Rock critic Ken Tucker says the group's first collaboration with country artists, Will the Circle Be Unbroken, breathed new life into their music. The second volume of that effort is less focused, with a strange and haphazard assortment of collaborators.
Rock critic Ken Tucker says that, with the rise of bad boys and neo-traditionalists in country music, fans and critics have overlooked several accomplished women artists. He reviews new albums by four singers worth checking out.
Rock critic Ken Tucker once more looks at the best and worst songs currently hitting the airwaves. Represented artists include Matthew Sweet, Bunny Wailer, Violent Femmes, Tone Loc, and Emmylou Harris.
Country musician Buck Owens is back and as corny as ever. Rock critic Ken Tucker says his new album, Hot Dog!, successfully incorporates the sound and spirit of early rock and roll. A reissue of live recordings is also worth checking out.
Rock critic Ken Tucker reviews recent releases by Jesse Winchester and Guy Clark, two country songwriters who are popular with critics, but who haven't yet found mainstream success. Tucker says Winchester's album leans toward new age, while Guy Clark's work may have more in common with folk than country.
Nelson grew up picking cotton, and got his start as a musician playing in local Texas bars. Before finding fame as a singer, he sold songs he wrote to other performers, which later became hits. Nelson has a new memoir, called Willie, and an album of standards titled What a Wonderful World.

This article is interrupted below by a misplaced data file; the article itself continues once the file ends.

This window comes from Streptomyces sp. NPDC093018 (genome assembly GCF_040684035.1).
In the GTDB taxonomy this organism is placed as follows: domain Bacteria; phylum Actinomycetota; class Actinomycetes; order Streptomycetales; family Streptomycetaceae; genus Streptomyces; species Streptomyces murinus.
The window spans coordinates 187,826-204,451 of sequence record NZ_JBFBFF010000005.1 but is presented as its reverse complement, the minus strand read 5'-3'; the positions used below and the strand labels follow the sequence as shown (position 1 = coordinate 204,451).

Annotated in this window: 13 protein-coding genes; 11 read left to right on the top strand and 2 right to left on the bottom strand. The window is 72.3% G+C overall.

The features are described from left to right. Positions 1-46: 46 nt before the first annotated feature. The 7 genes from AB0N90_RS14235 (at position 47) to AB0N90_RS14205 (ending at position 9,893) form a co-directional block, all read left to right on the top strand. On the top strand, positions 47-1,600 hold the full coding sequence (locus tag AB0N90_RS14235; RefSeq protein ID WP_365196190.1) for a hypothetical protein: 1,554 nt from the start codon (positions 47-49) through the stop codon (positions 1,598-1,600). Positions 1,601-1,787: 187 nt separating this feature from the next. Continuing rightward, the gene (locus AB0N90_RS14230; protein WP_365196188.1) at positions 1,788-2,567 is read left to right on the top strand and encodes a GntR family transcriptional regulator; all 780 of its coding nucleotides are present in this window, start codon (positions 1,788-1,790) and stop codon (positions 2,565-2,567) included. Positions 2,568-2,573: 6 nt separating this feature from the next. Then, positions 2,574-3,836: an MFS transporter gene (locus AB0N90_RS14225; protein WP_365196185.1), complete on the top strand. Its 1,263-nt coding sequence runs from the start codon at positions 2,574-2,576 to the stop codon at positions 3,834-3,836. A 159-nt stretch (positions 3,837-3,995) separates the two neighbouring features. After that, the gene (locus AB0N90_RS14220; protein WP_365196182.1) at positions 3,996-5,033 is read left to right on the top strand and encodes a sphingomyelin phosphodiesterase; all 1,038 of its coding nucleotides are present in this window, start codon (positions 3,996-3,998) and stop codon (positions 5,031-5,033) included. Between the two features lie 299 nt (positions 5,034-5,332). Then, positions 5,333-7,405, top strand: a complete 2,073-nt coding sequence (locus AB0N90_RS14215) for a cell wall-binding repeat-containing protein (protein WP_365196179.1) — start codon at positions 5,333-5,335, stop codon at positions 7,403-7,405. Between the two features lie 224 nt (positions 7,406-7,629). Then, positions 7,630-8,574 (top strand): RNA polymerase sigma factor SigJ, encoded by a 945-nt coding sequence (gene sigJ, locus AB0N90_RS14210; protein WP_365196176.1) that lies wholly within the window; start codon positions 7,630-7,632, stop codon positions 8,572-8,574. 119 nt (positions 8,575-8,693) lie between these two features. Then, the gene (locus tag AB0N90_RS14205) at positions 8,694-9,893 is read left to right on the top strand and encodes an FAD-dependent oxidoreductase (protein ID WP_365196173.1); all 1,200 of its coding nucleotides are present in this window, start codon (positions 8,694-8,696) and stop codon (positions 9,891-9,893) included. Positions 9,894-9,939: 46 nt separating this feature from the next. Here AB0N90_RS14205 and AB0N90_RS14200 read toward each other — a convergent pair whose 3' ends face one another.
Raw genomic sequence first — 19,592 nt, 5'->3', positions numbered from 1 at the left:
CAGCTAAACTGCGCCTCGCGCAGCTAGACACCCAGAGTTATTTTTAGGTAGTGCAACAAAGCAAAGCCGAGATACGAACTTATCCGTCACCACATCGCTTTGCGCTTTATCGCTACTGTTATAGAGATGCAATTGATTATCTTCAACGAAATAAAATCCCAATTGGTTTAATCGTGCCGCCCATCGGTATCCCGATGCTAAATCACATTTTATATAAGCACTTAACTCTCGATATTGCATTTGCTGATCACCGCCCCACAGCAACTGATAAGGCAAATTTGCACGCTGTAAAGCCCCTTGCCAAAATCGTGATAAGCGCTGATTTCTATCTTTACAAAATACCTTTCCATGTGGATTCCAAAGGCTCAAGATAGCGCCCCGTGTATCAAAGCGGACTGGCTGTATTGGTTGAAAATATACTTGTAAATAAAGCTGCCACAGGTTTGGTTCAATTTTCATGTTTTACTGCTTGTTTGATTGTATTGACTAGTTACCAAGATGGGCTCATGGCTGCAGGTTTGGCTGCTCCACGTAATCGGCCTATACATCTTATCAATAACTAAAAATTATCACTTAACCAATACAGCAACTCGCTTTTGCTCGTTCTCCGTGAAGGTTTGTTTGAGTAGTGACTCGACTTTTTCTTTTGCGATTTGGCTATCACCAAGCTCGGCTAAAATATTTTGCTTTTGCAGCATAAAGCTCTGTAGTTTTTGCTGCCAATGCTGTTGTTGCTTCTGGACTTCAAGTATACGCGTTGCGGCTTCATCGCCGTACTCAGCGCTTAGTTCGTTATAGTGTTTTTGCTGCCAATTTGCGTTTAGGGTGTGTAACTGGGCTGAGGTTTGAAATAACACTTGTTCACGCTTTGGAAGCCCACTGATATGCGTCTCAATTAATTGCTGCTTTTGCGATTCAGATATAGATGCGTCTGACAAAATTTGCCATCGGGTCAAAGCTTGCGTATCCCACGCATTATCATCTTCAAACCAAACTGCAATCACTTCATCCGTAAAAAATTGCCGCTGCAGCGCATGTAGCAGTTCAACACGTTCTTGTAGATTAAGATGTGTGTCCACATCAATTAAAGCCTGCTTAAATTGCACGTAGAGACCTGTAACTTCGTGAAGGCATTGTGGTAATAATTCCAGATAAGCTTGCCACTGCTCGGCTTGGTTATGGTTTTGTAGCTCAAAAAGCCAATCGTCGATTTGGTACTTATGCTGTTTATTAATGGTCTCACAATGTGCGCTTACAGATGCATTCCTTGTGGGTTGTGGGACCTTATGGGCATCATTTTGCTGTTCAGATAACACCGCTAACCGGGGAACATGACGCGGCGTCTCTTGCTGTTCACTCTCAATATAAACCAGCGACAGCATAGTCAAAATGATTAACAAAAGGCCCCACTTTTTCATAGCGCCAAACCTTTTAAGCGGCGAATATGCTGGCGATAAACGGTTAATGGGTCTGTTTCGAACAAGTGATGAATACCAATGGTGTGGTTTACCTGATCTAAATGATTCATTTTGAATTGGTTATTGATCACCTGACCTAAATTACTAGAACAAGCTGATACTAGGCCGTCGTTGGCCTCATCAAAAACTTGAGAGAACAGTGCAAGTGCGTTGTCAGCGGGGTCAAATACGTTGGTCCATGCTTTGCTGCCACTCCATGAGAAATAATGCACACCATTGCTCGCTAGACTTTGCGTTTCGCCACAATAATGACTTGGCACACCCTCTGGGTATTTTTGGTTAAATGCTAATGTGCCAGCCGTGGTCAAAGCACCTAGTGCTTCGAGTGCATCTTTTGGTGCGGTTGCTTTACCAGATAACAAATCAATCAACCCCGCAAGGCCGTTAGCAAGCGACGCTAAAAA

Last year, Ken Tucker reviewed albums by Randy Travis and Dwight Yoakum, whom he thought had the power to shake up the country music establishment. Now they are the establishment, both with new albums. Tucker says Travis gives listeners a postmodern take on traditional country; Yoakum has fashioned himself the genre's Raymond Chandler, with songs that are brooding and sometimes offensive.
Rock Critic Ken Tucker reviews new albums by George Strait and Steve Wariner. Their music is marketed as country, but Ken says their style is similar to that of singer-songwriters of the late '60s and early '70s, like James Taylor and Bonnie Raitt.
Arthel "Doc" Watson, one of America's premier acoustic folk guitarists. His flat-pick style of playing traditional folk and bluegrass has made his sound one of the most distinctive of any folk artist. His 24 albums have earned him four Grammys. In the folk music community, Watson is best known for his part in preserving the traditional ballads and melodies of southern Appalachia.
Rock historian Ed Ward profiles the career of versatile Texas rock n' roller Doug Sahm, including the night in 1952 when he performed while sitting on the lap of Hank Williams, and his escapades as the leader of The Sir Douglas Quintet, a group of southerners who tried to convince the public they were British.
Banjo and pedal steel guitar player Winnie Winston will perform several pieces. A four-time world champion on the banjo at the country's top bluegrass competition, the Union Grove Old Time Fiddler's Convention in North Carolina, Winston has played with Bill Monroe and the Bluegrass Boys, Dave Bromberg and the late Steve Goodman.